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post #13381 of 130948
Thread Starter 

Something was concerning me when I was listening to that 3D sound demonstration. I always felt like I was toward the left of the demonstration. The sound always shifts toward my right ear. It might just be my setup, but I think I have a pretty bad hearing imbalance.

post #13382 of 130948
Quote:
Originally Posted by HybridCore View Post

Something was concerning me when I was listening to that 3D sound demonstration. I always felt like I was toward the left of the demonstration. The sound always shifts toward my right ear. It might just be my setup, but I think I have a pretty bad hearing imbalance.

That was a very interesting demo! However when they did do the demo, I wasn't convinced of the full ramifcations on its success yet. It still needs to fulfill the real life stage. Theretically it sounds nice!! But when they did it, it was meh.

post #13383 of 130948
Thread Starter 
Quote:
Originally Posted by bowei006 View Post

That was a very interesting demo! However when they did do the demo, I wasn't convinced of the full ramifcations on its success yet. It still needs to fulfill the real life stage. Theretically it sounds nice!! But when they did it, it was meh.

It's Youtube. What did you expect? rolleyes.gif

 

If we had a good copy of the demo, it would have sounded much nicer through good speakers (not intended for headphones).

post #13384 of 130948
Quote:
Originally Posted by HybridCore View Post

It's Youtube. What did you expect? rolleyes.gif

 

If we had a good copy of the demo, it would have sounded much nicer through good speakers (not intended for headphones).

But the thing is, he said it was for laptop speakers. And a well recorded and done track shouldn't be too bad on youtube. 

post #13385 of 130948
Thread Starter 
Quote:
Originally Posted by bowei006 View Post

But the thing is, he said it was for laptop speakers. And a well recorded and done track shouldn't be too bad on youtube. 

Technically, you could do it with a 2.0 or 2.1 setup. Laptop speakers are 2.0 or 2.1.

 

I can't tell because I don't have acceptable audio equipment. Remember?

 

Well, looks like I won't be making the thread today because I've procrastinated too much.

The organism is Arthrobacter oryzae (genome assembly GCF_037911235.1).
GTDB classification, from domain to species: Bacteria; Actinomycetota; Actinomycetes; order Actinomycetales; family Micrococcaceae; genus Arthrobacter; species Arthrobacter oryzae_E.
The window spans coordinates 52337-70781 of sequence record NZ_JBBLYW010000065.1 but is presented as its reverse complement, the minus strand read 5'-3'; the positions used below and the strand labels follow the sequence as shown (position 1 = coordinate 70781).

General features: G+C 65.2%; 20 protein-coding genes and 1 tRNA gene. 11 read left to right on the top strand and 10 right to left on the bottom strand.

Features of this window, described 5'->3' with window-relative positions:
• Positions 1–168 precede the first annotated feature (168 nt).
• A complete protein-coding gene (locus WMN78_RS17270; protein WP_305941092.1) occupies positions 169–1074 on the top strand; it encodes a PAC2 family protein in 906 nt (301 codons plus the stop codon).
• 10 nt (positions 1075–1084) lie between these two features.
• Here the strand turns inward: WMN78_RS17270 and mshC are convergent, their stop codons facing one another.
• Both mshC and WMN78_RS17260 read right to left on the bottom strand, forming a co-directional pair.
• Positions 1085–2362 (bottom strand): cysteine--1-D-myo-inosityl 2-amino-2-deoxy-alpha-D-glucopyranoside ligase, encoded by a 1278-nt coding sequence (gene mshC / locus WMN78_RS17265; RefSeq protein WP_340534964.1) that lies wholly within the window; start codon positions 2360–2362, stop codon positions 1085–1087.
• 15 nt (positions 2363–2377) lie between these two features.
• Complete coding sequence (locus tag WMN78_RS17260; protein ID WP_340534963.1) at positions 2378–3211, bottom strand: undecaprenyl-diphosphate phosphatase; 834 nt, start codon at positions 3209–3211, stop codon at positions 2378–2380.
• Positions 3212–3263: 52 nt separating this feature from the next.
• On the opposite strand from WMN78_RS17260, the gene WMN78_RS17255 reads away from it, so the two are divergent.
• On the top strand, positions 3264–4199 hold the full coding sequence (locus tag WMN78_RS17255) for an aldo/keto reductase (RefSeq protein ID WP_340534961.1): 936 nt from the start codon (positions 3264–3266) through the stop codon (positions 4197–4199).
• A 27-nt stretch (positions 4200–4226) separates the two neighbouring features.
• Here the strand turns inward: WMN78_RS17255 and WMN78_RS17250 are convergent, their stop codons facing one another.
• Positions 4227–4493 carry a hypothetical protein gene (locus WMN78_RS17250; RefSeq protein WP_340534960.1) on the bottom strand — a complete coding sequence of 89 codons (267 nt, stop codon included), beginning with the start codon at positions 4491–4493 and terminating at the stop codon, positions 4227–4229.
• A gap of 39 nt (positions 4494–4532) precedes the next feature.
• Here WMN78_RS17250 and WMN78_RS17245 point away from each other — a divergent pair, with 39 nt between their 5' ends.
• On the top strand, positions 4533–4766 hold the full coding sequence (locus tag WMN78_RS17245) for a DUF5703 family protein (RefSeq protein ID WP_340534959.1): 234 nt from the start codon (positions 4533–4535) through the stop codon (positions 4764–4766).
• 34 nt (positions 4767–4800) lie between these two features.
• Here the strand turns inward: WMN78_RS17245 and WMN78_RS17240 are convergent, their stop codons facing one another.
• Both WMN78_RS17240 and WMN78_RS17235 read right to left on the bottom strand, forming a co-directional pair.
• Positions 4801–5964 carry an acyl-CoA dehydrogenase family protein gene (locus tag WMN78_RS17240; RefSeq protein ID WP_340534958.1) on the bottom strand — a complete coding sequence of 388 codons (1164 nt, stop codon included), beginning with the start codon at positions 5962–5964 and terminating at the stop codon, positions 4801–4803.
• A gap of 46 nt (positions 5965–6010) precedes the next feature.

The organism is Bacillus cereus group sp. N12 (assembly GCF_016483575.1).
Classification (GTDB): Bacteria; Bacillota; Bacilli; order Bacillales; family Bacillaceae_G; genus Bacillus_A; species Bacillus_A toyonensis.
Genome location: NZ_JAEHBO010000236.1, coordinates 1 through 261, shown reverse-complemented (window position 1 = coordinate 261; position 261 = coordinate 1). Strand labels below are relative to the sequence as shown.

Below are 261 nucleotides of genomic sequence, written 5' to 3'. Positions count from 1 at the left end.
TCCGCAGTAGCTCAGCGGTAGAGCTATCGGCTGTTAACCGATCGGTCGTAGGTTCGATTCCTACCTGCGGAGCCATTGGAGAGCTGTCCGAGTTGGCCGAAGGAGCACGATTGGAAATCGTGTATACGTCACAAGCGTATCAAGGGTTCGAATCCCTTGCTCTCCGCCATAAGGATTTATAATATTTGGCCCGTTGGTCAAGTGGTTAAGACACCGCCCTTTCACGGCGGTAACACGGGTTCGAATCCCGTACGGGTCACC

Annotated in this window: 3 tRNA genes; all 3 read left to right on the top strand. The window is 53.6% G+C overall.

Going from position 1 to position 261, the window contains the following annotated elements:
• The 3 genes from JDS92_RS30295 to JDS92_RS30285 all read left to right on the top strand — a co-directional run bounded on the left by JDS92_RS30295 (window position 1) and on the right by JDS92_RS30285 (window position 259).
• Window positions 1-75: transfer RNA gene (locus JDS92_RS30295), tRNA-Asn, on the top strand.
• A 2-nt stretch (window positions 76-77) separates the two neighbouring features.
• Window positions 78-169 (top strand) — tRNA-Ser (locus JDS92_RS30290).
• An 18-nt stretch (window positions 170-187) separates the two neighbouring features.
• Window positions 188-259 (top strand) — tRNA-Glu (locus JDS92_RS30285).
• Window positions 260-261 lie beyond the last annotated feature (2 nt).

post #13386 of 130948

Haiby, this is what I personally think anyone in your position should do. First off, don't spend a lot on audio. It's your first time in, and I believe one should learn to appreciate decent audio from a low standpoint before they are able to take in the high stuff. Because honestly, I found it really tough to discern the difference between something like an AD700 and a D2000 in a lot of the nuances before(besides bass), just because I had little experience with analyzing the different sounds of headphones. Someone could tell me something was considered "bright" or had "recessed mids" but I had no idea what that really means because for one, I had no idea what was neutral. My neutral was the AD700 because it was pretty much the closest headphone I had to being so which I found later.

 

I feel without deeper knowledge and experience with what you are buying it will only lead to satisfaction that could of been had with lesser equipment to the uneducated ear. Some people do not believe in this theory and think you should dive in where you feel comfortable but I totally disagree with that. It's tough to justify $800 on audio to me if you truly have no experience with any equipment in the lower ranges. So here is what I believe YOU should do.

 

Spend $200-400 on audio equipment

 

Buy two headphones a DAC and maybe an Amp...hybrid amp? maybe.

 

Among the two headphones buy two that contrast each other or fit two different purposes. Someone like you would definitely want a can that absolutely excels with classical music and another that may be more balanced in it's repertoire or is good with popular music.

 

Get a basic DAC and/or amp. I totally think a Hybrid DAC/amp is a great beginner choice. But the DAC is probably more important than the amp at this point.

 

I really love this method because it gets your feet wet into audio without extreme commitment. If you don't feel all this is for you? You can definitely say you didn't break the bank on it and you save money for your ultrabook stuff that you KNOW you will love and can use. I have been very grateful for how I've gone through audio. I've learned how things scale, how to justify price on audio, and a much better understanding of equipment than if I just jumped deep into mid-high end equipment.

post #13387 of 130948

Only downside to my method? It may leave you wanting for more....well, that may happen regardless, but it makes your climb possibly longer and much more money intensive. I don't think that's a bad thing though, it makes you more of an audiophile and much more experienced wink_face.gif

post #13388 of 130948
Thread Starter 
Quote:
Originally Posted by B-Dawk20 View Post

Haiby, this is what I personally think anyone in your position should do. First off, don't spend a lot on audio. It's your first time in, and I believe one should learn to appreciate decent audio from a low standpoint before they are able to take in the high stuff. Because honestly, I found it really tough to discern the difference between something like an AD700 and a D2000 in a lot of the nuances before(besides bass), just because I had little experience with analyzing the different sounds of headphones. Someone could tell me something was considered "bright" or had "recessed mids" but I had no idea what that really means because for one, I had no idea what was neutral. My neutral was the AD700 because it was pretty much the closest headphone I had to being so which I found later.